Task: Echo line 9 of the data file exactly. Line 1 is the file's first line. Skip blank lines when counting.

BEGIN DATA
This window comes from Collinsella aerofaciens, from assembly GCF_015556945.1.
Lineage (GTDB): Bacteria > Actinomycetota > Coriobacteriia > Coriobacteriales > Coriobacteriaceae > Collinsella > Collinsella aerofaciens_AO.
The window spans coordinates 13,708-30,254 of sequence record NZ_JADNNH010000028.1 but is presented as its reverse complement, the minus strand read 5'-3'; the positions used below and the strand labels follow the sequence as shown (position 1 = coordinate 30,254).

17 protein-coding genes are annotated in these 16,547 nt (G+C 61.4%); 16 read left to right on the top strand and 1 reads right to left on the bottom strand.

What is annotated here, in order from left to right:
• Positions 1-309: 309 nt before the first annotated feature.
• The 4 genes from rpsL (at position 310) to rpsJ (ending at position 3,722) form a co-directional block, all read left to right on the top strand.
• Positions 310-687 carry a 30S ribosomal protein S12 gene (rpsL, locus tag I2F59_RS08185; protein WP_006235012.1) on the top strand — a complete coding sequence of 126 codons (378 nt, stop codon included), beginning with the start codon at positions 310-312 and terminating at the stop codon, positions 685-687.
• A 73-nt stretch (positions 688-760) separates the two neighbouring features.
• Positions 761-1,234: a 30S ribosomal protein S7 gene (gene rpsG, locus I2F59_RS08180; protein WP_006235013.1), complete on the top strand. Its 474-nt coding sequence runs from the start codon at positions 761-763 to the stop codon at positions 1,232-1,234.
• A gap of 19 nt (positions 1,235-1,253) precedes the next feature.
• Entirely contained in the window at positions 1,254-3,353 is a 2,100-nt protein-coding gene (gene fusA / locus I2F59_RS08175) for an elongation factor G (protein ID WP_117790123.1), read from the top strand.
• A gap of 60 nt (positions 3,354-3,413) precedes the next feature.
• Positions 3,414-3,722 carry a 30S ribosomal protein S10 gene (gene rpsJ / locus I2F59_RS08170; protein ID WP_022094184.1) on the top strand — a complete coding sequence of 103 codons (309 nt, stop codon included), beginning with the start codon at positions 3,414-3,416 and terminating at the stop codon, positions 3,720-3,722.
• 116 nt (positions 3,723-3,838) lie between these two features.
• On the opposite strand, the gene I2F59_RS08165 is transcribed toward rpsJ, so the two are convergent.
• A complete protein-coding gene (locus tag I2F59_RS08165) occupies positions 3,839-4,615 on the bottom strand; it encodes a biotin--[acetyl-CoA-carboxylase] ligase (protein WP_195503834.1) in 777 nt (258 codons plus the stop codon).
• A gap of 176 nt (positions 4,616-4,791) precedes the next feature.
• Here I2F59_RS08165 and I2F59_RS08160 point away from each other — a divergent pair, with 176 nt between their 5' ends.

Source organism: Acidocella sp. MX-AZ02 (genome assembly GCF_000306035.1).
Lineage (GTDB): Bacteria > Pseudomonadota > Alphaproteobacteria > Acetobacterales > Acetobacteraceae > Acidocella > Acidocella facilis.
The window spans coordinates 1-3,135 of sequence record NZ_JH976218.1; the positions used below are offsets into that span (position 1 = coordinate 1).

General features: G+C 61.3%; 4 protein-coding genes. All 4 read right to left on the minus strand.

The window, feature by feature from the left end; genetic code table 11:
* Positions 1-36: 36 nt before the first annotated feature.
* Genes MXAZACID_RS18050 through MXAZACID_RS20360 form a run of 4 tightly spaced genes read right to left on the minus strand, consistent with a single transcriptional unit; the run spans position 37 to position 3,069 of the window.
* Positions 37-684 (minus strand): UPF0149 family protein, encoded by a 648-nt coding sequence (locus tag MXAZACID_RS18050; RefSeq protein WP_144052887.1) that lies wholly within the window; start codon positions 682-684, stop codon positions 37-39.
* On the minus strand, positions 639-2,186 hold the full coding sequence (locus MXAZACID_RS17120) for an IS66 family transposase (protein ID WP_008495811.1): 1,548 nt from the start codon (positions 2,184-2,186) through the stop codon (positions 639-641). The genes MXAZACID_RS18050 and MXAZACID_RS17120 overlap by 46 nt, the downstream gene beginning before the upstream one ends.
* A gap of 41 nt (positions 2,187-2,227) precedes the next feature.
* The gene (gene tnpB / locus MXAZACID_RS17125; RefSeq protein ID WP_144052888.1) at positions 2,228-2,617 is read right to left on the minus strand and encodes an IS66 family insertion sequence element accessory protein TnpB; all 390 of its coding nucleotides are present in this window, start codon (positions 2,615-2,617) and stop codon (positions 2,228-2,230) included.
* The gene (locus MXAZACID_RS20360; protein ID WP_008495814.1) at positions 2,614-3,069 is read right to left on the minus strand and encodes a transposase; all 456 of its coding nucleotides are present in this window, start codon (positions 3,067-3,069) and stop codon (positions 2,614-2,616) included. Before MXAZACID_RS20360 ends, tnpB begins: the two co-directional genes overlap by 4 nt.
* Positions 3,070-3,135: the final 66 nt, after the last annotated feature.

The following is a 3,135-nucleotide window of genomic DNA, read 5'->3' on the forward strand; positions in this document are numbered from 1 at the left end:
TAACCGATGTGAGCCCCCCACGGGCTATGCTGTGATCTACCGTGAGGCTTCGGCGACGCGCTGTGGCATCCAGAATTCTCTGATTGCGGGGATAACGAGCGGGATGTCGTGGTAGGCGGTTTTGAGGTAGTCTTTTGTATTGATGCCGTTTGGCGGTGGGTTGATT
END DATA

• A 73-nt stretch (positions 688-760) separates the two neighbouring features.